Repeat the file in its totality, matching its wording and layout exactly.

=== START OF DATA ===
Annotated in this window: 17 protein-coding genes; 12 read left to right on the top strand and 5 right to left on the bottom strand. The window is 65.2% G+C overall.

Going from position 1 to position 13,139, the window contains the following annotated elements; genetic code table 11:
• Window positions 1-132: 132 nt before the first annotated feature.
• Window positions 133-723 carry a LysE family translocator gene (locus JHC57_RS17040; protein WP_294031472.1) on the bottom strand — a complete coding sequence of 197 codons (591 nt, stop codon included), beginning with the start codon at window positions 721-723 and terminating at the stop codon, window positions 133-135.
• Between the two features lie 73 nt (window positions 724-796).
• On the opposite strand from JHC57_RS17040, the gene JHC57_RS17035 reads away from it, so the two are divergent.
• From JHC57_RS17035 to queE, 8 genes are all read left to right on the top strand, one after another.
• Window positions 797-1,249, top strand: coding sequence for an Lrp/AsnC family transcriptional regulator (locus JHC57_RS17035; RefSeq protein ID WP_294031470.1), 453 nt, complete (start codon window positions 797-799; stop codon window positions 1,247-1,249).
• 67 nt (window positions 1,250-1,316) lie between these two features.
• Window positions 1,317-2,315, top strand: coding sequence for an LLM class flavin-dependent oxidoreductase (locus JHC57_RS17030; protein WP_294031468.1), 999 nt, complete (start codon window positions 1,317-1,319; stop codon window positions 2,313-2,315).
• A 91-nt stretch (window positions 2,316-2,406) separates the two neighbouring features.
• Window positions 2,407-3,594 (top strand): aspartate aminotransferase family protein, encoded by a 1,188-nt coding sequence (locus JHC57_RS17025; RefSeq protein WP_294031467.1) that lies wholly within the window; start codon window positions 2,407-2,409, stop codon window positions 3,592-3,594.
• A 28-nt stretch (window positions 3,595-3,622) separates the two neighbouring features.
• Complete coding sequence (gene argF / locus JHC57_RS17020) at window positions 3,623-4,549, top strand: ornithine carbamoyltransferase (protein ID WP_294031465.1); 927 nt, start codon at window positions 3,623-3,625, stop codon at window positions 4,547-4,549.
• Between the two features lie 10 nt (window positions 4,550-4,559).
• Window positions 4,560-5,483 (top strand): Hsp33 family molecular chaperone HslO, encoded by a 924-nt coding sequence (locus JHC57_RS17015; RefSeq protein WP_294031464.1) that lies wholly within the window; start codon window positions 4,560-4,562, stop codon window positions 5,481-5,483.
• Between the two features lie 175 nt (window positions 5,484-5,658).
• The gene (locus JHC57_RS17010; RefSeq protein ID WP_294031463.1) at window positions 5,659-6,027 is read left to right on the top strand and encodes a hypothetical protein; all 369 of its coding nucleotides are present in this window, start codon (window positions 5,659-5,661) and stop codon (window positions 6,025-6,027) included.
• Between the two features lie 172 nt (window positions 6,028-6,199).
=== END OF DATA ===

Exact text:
Annotated in this window: 17 protein-coding genes; 12 read left to right on the top strand and 5 right to left on the bottom strand. The window is 65.2% G+C overall.

Going from position 1 to position 13,139, the window contains the following annotated elements; genetic code table 11:
• Window positions 1-132: 132 nt before the first annotated feature.
• Window positions 133-723 carry a LysE family translocator gene (locus JHC57_RS17040; protein WP_294031472.1) on the bottom strand — a complete coding sequence of 197 codons (591 nt, stop codon included), beginning with the start codon at window positions 721-723 and terminating at the stop codon, window positions 133-135.
• Between the two features lie 73 nt (window positions 724-796).
• On the opposite strand from JHC57_RS17040, the gene JHC57_RS17035 reads away from it, so the two are divergent.
• From JHC57_RS17035 to queE, 8 genes are all read left to right on the top strand, one after another.
• Window positions 797-1,249, top strand: coding sequence for an Lrp/AsnC family transcriptional regulator (locus JHC57_RS17035; RefSeq protein ID WP_294031470.1), 453 nt, complete (start codon window positions 797-799; stop codon window positions 1,247-1,249).
• 67 nt (window positions 1,250-1,316) lie between these two features.
• Window positions 1,317-2,315, top strand: coding sequence for an LLM class flavin-dependent oxidoreductase (locus JHC57_RS17030; protein WP_294031468.1), 999 nt, complete (start codon window positions 1,317-1,319; stop codon window positions 2,313-2,315).
• A 91-nt stretch (window positions 2,316-2,406) separates the two neighbouring features.
• Window positions 2,407-3,594 (top strand): aspartate aminotransferase family protein, encoded by a 1,188-nt coding sequence (locus JHC57_RS17025; RefSeq protein WP_294031467.1) that lies wholly within the window; start codon window positions 2,407-2,409, stop codon window positions 3,592-3,594.
• A 28-nt stretch (window positions 3,595-3,622) separates the two neighbouring features.
• Complete coding sequence (gene argF / locus JHC57_RS17020) at window positions 3,623-4,549, top strand: ornithine carbamoyltransferase (protein ID WP_294031465.1); 927 nt, start codon at window positions 3,623-3,625, stop codon at window positions 4,547-4,549.
• Between the two features lie 10 nt (window positions 4,550-4,559).
• Window positions 4,560-5,483 (top strand): Hsp33 family molecular chaperone HslO, encoded by a 924-nt coding sequence (locus JHC57_RS17015; RefSeq protein WP_294031464.1) that lies wholly within the window; start codon window positions 4,560-4,562, stop codon window positions 5,481-5,483.
• Between the two features lie 175 nt (window positions 5,484-5,658).
• The gene (locus JHC57_RS17010; RefSeq protein ID WP_294031463.1) at window positions 5,659-6,027 is read left to right on the top strand and encodes a hypothetical protein; all 369 of its coding nucleotides are present in this window, start codon (window positions 5,659-5,661) and stop codon (window positions 6,025-6,027) included.
• Between the two features lie 172 nt (window positions 6,028-6,199).